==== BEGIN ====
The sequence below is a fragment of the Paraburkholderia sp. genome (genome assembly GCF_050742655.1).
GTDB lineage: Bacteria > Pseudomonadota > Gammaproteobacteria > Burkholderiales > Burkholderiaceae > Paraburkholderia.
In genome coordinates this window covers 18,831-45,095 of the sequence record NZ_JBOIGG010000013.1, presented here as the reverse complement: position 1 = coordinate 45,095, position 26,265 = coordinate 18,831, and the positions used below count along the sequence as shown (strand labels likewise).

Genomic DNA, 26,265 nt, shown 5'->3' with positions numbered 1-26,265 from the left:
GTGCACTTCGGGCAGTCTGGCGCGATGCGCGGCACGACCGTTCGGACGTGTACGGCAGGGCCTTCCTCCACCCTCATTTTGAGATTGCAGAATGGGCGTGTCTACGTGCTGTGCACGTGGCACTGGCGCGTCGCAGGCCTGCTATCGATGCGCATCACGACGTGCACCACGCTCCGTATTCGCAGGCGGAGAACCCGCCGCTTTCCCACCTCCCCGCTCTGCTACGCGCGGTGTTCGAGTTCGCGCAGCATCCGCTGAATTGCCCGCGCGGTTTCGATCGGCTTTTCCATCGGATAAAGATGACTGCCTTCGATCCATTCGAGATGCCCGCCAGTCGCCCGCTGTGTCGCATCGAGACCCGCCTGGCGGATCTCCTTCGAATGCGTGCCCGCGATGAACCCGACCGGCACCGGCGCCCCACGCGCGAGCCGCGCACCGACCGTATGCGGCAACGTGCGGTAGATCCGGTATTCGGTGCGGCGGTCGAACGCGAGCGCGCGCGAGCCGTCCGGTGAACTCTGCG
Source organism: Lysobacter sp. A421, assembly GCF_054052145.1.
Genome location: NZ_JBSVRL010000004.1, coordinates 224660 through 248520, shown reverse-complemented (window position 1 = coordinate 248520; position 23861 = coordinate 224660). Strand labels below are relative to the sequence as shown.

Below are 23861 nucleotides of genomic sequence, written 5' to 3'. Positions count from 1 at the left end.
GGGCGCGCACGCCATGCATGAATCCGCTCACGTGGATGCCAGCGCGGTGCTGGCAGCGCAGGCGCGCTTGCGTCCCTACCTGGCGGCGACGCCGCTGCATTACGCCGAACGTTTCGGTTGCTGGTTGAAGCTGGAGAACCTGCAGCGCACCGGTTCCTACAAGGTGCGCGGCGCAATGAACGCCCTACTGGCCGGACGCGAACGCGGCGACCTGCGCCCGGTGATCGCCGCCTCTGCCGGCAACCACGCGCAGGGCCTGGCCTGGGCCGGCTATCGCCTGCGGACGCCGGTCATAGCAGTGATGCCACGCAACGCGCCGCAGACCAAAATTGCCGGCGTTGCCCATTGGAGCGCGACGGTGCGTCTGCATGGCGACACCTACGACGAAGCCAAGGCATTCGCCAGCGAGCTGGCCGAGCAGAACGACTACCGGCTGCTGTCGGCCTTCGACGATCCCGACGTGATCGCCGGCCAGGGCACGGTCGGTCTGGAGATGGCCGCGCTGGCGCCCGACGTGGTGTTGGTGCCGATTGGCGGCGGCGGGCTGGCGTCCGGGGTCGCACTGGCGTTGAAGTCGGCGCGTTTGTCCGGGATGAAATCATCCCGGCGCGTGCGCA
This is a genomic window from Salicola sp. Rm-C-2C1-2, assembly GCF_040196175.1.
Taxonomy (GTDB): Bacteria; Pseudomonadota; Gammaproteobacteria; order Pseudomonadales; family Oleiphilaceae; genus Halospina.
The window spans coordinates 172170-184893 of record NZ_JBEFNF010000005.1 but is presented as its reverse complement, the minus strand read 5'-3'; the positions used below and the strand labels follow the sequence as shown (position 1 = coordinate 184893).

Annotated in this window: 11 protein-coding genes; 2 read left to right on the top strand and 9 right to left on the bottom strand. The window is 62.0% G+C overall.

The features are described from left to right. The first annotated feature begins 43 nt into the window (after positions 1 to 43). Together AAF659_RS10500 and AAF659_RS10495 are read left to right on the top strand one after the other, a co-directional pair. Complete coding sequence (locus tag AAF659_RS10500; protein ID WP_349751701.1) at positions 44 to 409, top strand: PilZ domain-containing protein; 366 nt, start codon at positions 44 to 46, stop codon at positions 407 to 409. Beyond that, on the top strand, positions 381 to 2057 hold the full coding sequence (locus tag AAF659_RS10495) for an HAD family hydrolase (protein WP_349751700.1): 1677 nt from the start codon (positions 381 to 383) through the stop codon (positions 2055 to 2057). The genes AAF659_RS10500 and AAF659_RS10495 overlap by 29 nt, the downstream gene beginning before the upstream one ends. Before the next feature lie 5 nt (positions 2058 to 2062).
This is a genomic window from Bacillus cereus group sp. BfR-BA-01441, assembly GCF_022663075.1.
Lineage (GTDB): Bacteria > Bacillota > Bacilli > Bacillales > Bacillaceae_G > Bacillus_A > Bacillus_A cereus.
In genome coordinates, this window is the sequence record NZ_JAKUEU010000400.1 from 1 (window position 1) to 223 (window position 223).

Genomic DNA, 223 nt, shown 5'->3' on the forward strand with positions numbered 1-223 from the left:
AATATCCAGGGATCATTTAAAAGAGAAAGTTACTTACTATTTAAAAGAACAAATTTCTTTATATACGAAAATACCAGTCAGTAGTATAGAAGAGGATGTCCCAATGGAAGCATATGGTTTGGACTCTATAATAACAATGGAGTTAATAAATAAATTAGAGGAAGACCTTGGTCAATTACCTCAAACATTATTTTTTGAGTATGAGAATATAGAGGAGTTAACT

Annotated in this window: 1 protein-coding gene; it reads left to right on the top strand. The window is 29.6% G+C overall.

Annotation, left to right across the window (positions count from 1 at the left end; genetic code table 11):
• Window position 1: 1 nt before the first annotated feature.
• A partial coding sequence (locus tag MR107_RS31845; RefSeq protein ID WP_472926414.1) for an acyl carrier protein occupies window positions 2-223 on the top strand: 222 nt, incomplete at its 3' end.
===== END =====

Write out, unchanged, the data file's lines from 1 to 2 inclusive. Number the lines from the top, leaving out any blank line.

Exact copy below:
The sequence below is a fragment of the Paraburkholderia sp. genome (genome assembly GCF_050742655.1).
GTDB lineage: Bacteria > Pseudomonadota > Gammaproteobacteria > Burkholderiales > Burkholderiaceae > Paraburkholderia.